Historic Royal Oak



Biographical Sketches



Sherman Williams and family lived in a house at the southeast corner of Third and the present Williams Streets. Sherman was a son of David Williams, pioneer of Rochester Road north of 13 Mile Road, who homesteaded there in 1824. He donated land for a school that subsequently became known as the "Williams" School. It was from Mr. Sherman Williams that the street derives its name. Photograph taken late in 19th century.
Mr. & Mrs. Sherman Williams .
Frank Knowles was born in Detroit in 1860. He married Eliza A. Watts of Greenfield Township and settled on land given him by his father, east of Main Street to Maxwell and north of Farnum. He was a carpenter by trade and built many houses in Royal Oak. It was his house that was wrecked in the Cyclone of 1893. He was President of the Village for two terms at the turn of the century. His only son, Austin Willis was a town comic, widely known and remembered by residents. Frank died in the influenza epidemic of 1919. He is buried in Royal Oak Cemetery. To see larger picture.
. Frank Lincoln Knowles
Miss Anna Quick was a lifelong resident of Troy township. It was she who is largely credited with maintaining and saving the First Baptist (Greek Cross) Church in the 1980s when attendance had dropped off nearly to zero. She would get up early, drive her horse and wagon into Royal Oak, and start a fire to warm the church before parishioners arrived.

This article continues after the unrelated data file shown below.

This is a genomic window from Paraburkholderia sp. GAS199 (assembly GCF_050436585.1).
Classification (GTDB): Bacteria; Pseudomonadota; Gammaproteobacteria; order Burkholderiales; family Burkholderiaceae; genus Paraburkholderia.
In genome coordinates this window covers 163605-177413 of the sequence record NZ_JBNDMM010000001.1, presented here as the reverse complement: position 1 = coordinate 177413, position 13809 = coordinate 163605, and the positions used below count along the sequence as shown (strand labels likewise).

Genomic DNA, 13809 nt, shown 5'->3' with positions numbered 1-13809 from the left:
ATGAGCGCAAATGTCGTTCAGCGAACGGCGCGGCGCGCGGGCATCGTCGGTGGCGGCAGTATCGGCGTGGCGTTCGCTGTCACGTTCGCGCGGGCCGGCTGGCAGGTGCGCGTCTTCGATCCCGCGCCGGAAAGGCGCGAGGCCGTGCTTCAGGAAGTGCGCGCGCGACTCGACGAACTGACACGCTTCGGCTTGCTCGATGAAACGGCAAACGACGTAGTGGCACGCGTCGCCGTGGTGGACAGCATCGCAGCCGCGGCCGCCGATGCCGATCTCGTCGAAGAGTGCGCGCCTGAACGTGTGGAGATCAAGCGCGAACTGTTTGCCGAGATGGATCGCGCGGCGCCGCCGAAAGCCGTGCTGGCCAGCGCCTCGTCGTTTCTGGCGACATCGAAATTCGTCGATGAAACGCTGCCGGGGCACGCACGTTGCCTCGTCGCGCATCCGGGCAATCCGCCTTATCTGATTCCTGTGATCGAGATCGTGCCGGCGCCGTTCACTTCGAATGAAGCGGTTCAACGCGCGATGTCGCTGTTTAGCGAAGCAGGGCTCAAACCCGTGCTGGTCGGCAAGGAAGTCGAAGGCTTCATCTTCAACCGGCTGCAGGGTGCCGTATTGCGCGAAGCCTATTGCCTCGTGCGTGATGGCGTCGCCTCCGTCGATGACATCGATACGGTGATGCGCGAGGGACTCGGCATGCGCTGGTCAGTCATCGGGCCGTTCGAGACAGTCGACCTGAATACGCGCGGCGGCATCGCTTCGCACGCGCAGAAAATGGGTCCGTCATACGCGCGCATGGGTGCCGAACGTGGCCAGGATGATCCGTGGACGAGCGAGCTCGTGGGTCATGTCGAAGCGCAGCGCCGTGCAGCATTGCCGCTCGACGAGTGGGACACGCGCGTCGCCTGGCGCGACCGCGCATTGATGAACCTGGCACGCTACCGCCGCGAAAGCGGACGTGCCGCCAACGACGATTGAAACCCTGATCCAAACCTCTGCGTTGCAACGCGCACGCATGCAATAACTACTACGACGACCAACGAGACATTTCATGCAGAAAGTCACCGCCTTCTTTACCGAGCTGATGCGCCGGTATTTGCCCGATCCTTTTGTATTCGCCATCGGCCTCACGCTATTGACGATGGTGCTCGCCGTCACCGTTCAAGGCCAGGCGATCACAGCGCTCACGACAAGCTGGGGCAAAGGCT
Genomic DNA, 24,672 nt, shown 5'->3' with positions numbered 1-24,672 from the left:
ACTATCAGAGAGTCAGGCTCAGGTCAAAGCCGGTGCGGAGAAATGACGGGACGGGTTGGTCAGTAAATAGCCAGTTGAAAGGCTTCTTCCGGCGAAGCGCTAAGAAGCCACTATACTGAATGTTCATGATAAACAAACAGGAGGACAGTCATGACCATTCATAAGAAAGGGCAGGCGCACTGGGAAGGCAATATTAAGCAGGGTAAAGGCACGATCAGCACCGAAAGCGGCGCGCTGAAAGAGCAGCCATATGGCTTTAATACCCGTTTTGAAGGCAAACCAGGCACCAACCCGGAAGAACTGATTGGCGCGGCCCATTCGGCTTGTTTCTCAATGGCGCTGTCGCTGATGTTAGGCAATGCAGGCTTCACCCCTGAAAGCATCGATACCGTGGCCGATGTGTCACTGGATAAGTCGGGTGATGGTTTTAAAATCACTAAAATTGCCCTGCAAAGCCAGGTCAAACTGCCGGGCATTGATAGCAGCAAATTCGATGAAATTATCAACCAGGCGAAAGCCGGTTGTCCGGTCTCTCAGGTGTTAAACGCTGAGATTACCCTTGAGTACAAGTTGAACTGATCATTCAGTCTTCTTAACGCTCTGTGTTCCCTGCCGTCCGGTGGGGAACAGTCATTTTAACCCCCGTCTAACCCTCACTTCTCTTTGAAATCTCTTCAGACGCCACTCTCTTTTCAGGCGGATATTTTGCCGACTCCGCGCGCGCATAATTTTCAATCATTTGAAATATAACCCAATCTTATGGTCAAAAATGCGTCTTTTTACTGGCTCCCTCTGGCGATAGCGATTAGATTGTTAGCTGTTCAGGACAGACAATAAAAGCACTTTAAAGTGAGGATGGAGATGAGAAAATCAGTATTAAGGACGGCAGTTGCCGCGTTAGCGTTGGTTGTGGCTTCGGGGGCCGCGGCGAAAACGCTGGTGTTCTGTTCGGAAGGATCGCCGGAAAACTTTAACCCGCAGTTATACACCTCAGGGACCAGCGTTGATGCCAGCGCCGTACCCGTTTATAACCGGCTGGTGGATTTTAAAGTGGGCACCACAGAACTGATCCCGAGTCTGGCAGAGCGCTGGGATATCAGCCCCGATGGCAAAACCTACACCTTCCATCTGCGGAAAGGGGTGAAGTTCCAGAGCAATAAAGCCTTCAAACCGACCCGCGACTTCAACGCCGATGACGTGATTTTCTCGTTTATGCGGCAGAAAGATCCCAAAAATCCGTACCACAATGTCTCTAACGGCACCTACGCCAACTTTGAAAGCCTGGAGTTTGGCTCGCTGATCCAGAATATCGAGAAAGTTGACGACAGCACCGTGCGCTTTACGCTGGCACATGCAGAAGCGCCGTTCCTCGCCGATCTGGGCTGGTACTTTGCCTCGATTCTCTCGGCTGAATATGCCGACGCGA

Anna B. Quick .
Joseph H. Morrison, M.D. delivered hundreds of babies in Royal Oak during the 1920s and 30s. His office was located at the southeast corner of Washington Avenue and Sixth Street. He served on the School Board, the Charter Commission that drafted the City Charter in 1921, and the first City Commission elected in late 1921. In 1940 he became the first President of the Royal Oak Historical Society. A medal for outstanding work on Royal Oak history is given annually by the Society.
. .Joseph Morrison, M.D., wife and daughter
George A. Dondero graduated from Royal Oak schools and went on, briefly, to become a school teacher. He then attended law school and after graduation began practicing law in Royal Oak. After serving on the School Board, Dondero served on the Charter Commission, and was then elected as first Mayor of the new City of Royal Oak. He later ran for congress where he served for a number of terms in the House of Representatives. It was partly through his work that the St. Lawrence Seaway project was completed. One of the high schools is named for him.

-----> as a Young Man

George A. Dondero .
.. The Perniaks were Polish immigrants who lived just south of the present Oakview Cemetery office. They had about 10 acres. According to Charles Gerhard, their grandson, they were care-takers of the Royal Oak and St. Mary Cemeteries. Mr. Gerhard says they lived there since about 1880, eking out a meager living from the small farm, and on occasion working for Mr. (Edwin?) Starr down Crooks Road and Mr Westfall who had a farm just east of present Red Run Golf Club on 12 Mile Road. For more, see "Royal Oak Twigs and Acorns", pgs. 152-156.
Mr. & Mrs. Perniak, Mr. Charles Gerhard .


Page last changed 03/29/04



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